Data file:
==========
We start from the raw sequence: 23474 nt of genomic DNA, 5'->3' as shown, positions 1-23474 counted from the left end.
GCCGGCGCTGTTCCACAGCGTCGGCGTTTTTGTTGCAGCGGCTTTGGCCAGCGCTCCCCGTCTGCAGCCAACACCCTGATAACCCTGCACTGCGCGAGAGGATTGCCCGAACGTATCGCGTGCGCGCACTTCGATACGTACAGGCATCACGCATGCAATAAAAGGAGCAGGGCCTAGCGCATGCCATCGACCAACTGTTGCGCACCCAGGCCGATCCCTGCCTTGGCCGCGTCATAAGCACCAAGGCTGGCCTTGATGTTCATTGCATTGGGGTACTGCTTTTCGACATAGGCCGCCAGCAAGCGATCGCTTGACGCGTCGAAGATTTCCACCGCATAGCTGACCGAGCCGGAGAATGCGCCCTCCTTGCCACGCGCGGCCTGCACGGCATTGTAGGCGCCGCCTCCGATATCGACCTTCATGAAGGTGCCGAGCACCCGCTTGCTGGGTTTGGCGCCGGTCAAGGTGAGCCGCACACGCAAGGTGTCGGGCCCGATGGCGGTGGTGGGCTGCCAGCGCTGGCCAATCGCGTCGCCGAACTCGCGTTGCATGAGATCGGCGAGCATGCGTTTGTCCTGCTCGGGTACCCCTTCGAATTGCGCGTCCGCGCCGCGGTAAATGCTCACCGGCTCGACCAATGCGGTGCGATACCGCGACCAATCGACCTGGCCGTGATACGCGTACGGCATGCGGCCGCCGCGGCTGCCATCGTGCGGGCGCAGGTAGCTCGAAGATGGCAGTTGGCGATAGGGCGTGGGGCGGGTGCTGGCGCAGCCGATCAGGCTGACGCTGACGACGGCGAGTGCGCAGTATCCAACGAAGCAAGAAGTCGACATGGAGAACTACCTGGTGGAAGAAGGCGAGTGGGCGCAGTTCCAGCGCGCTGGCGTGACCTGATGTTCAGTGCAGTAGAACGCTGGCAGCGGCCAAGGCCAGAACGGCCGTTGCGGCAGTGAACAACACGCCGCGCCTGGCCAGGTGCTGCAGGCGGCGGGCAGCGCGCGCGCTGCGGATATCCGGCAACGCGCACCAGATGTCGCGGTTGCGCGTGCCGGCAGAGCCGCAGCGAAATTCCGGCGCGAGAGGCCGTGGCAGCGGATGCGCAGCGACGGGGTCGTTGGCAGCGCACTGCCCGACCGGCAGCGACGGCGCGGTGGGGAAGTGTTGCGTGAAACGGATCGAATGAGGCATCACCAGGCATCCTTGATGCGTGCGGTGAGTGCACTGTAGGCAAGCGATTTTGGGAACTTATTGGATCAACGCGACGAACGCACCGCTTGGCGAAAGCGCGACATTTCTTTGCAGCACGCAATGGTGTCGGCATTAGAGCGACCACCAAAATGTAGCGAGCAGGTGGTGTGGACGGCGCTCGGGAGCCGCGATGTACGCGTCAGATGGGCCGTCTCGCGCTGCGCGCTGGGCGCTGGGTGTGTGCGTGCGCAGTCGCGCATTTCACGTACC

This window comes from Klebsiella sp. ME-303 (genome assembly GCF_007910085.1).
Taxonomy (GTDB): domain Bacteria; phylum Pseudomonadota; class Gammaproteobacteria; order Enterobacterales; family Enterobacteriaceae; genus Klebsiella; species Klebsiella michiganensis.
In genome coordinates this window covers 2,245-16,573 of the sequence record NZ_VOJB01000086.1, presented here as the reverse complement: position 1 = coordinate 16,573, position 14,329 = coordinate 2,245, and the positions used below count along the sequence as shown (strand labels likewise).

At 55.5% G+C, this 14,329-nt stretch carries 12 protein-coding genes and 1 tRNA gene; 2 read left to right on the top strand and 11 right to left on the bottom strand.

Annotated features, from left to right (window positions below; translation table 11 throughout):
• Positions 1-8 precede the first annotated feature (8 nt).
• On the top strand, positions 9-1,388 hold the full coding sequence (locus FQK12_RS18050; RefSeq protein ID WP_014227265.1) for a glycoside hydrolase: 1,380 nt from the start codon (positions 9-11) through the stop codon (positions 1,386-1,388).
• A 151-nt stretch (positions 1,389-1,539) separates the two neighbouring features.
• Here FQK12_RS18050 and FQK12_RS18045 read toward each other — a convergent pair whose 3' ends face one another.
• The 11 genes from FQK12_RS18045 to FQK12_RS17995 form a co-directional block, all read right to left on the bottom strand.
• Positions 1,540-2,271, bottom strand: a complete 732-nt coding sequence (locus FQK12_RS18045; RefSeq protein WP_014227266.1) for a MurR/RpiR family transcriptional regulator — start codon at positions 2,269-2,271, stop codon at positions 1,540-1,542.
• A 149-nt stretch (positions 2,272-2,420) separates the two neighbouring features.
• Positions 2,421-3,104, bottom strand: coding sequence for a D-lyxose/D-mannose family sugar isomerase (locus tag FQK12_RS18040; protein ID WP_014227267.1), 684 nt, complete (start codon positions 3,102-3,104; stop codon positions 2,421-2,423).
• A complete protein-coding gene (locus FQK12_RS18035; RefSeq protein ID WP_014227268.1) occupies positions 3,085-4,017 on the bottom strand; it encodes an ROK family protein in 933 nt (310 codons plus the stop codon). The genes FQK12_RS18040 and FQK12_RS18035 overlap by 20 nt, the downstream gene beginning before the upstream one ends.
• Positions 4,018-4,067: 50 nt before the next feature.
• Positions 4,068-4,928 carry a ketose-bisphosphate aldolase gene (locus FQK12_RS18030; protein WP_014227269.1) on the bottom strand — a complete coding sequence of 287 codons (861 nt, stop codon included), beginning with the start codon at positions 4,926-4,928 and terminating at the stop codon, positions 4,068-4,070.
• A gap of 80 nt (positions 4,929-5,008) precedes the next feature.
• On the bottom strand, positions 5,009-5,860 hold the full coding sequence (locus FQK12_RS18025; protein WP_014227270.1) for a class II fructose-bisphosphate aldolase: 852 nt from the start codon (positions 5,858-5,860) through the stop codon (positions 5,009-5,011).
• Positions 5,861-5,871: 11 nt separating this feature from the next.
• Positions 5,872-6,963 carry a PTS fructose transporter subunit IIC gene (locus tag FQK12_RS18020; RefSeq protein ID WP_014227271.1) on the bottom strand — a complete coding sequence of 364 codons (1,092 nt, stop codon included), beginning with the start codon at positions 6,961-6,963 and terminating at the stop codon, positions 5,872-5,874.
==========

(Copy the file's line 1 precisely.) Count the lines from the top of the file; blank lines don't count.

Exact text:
We start from the raw sequence: 23474 nt of genomic DNA, 5'->3' as shown, positions 1-23474 counted from the left end.